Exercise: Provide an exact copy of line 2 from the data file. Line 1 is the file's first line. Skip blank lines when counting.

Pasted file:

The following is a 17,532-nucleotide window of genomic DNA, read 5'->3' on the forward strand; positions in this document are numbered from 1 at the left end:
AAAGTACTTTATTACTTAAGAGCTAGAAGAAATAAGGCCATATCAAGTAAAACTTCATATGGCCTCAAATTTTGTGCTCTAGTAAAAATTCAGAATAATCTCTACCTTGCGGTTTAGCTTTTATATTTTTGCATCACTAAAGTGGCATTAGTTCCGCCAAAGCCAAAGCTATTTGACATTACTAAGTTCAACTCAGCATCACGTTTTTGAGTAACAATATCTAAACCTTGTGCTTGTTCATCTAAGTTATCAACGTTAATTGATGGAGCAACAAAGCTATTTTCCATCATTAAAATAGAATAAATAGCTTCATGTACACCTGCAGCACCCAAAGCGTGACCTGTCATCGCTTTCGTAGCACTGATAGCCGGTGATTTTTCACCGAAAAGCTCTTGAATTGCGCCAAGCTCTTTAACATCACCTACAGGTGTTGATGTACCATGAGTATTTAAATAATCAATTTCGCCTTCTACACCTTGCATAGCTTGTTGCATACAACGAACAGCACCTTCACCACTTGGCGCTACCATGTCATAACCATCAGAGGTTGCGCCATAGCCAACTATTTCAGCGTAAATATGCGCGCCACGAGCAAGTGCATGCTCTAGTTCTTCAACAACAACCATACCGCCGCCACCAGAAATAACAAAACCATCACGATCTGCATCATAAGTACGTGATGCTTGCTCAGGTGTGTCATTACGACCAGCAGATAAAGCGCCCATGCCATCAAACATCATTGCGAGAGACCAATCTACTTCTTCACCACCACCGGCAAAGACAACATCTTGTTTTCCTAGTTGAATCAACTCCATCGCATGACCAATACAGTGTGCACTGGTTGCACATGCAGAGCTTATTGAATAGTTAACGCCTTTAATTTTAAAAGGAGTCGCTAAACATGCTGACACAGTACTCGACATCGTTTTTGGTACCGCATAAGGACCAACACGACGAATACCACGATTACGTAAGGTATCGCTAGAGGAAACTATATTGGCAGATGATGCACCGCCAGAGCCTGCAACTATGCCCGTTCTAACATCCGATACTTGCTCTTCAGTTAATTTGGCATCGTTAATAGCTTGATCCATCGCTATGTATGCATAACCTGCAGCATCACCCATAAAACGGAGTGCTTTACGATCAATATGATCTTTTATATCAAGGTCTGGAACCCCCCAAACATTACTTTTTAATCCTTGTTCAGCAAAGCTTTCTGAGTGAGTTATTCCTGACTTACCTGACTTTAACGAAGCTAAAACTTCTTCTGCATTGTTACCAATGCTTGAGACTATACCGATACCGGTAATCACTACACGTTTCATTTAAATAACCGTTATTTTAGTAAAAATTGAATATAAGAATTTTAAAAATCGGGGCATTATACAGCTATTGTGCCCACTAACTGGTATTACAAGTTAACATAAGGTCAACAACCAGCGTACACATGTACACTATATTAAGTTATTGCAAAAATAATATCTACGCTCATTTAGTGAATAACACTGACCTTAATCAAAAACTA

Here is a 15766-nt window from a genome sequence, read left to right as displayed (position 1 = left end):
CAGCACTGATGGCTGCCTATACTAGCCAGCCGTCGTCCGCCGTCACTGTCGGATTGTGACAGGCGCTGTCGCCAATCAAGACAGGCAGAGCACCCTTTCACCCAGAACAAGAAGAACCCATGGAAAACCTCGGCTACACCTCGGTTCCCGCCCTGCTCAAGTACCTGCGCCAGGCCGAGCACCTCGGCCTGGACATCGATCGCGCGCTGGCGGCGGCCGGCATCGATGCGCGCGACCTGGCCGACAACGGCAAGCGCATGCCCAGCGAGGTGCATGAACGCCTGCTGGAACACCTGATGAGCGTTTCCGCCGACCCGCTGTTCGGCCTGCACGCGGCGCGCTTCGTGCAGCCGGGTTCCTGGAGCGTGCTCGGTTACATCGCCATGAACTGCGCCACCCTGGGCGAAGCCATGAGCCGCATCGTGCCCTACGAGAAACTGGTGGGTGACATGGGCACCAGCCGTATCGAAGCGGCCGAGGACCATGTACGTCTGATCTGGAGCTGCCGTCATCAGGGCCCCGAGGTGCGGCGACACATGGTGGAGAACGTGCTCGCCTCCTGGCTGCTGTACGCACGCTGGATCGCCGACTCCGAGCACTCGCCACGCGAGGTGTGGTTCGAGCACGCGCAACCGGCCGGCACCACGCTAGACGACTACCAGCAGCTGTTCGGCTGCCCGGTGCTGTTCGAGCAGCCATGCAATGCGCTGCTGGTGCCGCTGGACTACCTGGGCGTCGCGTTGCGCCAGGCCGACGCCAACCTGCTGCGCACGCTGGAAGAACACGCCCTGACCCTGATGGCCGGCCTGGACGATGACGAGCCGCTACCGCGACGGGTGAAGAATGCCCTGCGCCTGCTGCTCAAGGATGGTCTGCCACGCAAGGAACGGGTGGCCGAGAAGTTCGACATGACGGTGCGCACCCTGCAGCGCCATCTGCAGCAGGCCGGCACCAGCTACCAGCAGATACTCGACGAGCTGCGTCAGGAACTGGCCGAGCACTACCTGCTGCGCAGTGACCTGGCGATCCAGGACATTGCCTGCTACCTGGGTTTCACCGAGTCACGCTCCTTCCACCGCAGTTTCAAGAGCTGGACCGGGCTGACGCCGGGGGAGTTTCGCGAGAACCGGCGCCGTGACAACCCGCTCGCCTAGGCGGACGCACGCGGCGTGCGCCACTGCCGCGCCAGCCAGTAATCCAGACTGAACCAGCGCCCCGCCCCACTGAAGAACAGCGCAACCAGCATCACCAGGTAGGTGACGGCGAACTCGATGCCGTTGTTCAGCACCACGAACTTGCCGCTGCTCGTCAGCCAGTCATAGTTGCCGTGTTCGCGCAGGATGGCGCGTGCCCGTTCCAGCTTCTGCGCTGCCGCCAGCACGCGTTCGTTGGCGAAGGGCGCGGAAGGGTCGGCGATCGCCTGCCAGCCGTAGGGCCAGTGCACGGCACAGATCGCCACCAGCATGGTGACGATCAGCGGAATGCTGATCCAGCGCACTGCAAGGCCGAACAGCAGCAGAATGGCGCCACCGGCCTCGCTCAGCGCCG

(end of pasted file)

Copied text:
AAAGTACTTTATTACTTAAGAGCTAGAAGAAATAAGGCCATATCAAGTAAAACTTCATATGGCCTCAAATTTTGTGCTCTAGTAAAAATTCAGAATAATCTCTACCTTGCGGTTTAGCTTTTATATTTTTGCATCACTAAAGTGGCATTAGTTCCGCCAAAGCCAAAGCTATTTGACATTACTAAGTTCAACTCAGCATCACGTTTTTGAGTAACAATATCTAAACCTTGTGCTTGTTCATCTAAGTTATCAACGTTAATTGATGGAGCAACAAAGCTATTTTCCATCATTAAAATAGAATAAATAGCTTCATGTACACCTGCAGCACCCAAAGCGTGACCTGTCATCGCTTTCGTAGCACTGATAGCCGGTGATTTTTCACCGAAAAGCTCTTGAATTGCGCCAAGCTCTTTAACATCACCTACAGGTGTTGATGTACCATGAGTATTTAAATAATCAATTTCGCCTTCTACACCTTGCATAGCTTGTTGCATACAACGAACAGCACCTTCACCACTTGGCGCTACCATGTCATAACCATCAGAGGTTGCGCCATAGCCAACTATTTCAGCGTAAATATGCGCGCCACGAGCAAGTGCATGCTCTAGTTCTTCAACAACAACCATACCGCCGCCACCAGAAATAACAAAACCATCACGATCTGCATCATAAGTACGTGATGCTTGCTCAGGTGTGTCATTACGACCAGCAGATAAAGCGCCCATGCCATCAAACATCATTGCGAGAGACCAATCTACTTCTTCACCACCACCGGCAAAGACAACATCTTGTTTTCCTAGTTGAATCAACTCCATCGCATGACCAATACAGTGTGCACTGGTTGCACATGCAGAGCTTATTGAATAGTTAACGCCTTTAATTTTAAAAGGAGTCGCTAAACATGCTGACACAGTACTCGACATCGTTTTTGGTACCGCATAAGGACCAACACGACGAATACCACGATTACGTAAGGTATCGCTAGAGGAAACTATATTGGCAGATGATGCACCGCCAGAGCCTGCAACTATGCCCGTTCTAACATCCGATACTTGCTCTTCAGTTAATTTGGCATCGTTAATAGCTTGATCCATCGCTATGTATGCATAACCTGCAGCATCACCCATAAAACGGAGTGCTTTACGATCAATATGATCTTTTATATCAAGGTCTGGAACCCCCCAAACATTACTTTTTAATCCTTGTTCAGCAAAGCTTTCTGAGTGAGTTATTCCTGACTTACCTGACTTTAACGAAGCTAAAACTTCTTCTGCATTGTTACCAATGCTTGAGACTATACCGATACCGGTAATCACTACACGTTTCATTTAAATAACCGTTATTTTAGTAAAAATTGAATATAAGAATTTTAAAAATCGGGGCATTATACAGCTATTGTGCCCACTAACTGGTATTACAAGTTAACATAAGGTCAACAACCAGCGTACACATGTACACTATATTAAGTTATTGCAAAAATAATATCTACGCTCATTTAGTGAATAACACTGACCTTAATCAAAAACTA